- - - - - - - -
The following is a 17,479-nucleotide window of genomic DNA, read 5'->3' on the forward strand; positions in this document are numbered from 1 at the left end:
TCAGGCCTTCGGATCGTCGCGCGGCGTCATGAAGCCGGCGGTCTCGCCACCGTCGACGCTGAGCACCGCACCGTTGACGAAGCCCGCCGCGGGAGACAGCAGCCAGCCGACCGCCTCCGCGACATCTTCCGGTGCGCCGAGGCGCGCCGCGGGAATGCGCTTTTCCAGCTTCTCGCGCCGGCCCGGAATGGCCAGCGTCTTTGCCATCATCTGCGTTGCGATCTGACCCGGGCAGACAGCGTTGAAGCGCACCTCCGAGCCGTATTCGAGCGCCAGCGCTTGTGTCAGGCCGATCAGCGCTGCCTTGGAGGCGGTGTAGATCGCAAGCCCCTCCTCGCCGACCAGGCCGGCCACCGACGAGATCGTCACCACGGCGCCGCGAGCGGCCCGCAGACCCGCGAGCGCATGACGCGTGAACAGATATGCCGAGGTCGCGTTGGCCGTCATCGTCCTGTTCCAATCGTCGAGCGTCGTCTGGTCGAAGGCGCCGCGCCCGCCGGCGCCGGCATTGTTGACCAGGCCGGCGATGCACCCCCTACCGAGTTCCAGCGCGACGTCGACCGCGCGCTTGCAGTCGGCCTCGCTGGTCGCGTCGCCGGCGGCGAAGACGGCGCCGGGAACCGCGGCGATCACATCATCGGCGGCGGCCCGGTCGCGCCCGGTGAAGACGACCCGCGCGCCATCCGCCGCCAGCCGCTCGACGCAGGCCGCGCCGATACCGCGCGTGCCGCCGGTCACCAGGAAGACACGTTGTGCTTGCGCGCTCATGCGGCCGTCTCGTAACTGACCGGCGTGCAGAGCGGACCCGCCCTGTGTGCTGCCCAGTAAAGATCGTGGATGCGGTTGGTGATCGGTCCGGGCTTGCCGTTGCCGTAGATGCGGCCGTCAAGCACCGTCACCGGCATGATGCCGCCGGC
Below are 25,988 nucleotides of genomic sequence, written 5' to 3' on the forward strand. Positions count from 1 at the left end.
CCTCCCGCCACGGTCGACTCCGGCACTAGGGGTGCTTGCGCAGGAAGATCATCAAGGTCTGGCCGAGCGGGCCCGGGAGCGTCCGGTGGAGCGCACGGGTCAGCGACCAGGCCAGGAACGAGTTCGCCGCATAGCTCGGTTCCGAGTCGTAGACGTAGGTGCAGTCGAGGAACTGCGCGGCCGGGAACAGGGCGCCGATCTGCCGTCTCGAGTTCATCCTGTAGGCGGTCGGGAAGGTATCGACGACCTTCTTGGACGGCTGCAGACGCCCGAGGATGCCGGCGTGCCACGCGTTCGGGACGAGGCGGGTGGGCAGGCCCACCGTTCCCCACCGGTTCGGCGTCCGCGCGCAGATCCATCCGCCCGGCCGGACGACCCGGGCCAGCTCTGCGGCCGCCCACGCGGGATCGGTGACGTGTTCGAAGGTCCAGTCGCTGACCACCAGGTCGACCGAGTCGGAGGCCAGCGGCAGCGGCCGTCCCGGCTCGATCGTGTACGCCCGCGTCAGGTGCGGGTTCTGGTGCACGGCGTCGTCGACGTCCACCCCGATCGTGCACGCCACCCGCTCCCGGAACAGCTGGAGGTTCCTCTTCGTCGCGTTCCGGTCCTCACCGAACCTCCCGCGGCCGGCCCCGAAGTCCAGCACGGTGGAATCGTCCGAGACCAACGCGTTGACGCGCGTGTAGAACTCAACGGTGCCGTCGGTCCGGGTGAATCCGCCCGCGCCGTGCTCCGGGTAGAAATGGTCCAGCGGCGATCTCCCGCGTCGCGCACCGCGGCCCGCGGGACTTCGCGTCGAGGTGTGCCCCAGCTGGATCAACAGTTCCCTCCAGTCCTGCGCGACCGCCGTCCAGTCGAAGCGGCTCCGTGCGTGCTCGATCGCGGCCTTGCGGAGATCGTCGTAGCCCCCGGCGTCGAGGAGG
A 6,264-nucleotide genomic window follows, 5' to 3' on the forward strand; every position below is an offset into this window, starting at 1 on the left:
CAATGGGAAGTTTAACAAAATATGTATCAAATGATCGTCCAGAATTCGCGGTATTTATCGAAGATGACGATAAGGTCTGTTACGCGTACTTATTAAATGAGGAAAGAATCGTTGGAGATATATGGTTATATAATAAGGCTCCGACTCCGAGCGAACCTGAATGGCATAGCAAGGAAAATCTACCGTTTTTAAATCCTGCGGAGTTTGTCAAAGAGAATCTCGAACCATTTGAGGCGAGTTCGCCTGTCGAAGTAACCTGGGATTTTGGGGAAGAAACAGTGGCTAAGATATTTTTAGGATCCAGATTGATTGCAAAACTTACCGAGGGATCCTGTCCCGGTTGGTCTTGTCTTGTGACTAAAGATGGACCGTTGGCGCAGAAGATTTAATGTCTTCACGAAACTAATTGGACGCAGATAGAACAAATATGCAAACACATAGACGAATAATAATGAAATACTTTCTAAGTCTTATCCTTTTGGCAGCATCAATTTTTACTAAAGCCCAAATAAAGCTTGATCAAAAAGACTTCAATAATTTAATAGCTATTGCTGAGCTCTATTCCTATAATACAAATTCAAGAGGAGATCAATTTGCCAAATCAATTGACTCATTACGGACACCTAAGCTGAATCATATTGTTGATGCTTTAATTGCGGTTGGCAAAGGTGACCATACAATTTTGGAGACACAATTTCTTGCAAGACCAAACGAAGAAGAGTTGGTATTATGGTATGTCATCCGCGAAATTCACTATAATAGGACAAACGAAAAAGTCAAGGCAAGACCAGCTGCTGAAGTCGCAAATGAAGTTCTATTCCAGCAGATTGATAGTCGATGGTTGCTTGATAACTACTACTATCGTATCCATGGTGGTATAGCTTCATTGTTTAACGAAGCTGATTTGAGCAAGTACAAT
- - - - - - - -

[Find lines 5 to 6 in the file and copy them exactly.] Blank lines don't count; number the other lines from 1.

A 6,264-nucleotide genomic window follows, 5' to 3' on the forward strand; every position below is an offset into this window, starting at 1 on the left:
CAATGGGAAGTTTAACAAAATATGTATCAAATGATCGTCCAGAATTCGCGGTATTTATCGAAGATGACGATAAGGTCTGTTACGCGTACTTATTAAATGAGGAAAGAATCGTTGGAGATATATGGTTATATAATAAGGCTCCGACTCCGAGCGAACCTGAATGGCATAGCAAGGAAAATCTACCGTTTTTAAATCCTGCGGAGTTTGTCAAAGAGAATCTCGAACCATTTGAGGCGAGTTCGCCTGTCGAAGTAACCTGGGATTTTGGGGAAGAAACAGTGGCTAAGATATTTTTAGGATCCAGATTGATTGCAAAACTTACCGAGGGATCCTGTCCCGGTTGGTCTTGTCTTGTGACTAAAGATGGACCGTTGGCGCAGAAGATTTAATGTCTTCACGAAACTAATTGGACGCAGATAGAACAAATATGCAAACACATAGACGAATAATAATGAAATACTTTCTAAGTCTTATCCTTTTGGCAGCATCAATTTTTACTAAAGCCCAAATAAAGCTTGATCAAAAAGACTTCAATAATTTAATAGCTATTGCTGAGCTCTATTCCTATAATACAAATTCAAGAGGAGATCAATTTGCCAAATCAATTGACTCATTACGGACACCTAAGCTGAATCATATTGTTGATGCTTTAATTGCGGTTGGCAAAGGTGACCATACAATTTTGGAGACACAATTTCTTGCAAGACCAAACGAAGAAGAGTTGGTATTATGGTATGTCATCCGCGAAATTCACTATAATAGGACAAACGAAAAAGTCAAGGCAAGACCAGCTGCTGAAGTCGCAAATGAAGTTCTATTCCAGCAGATTGATAGTCGATGGTTGCTTGATAACTACTACTATCGTATCCATGGTGGTATAGCTTCATTGTTTAACGAAGCTGATTTGAGCAAGTACAAT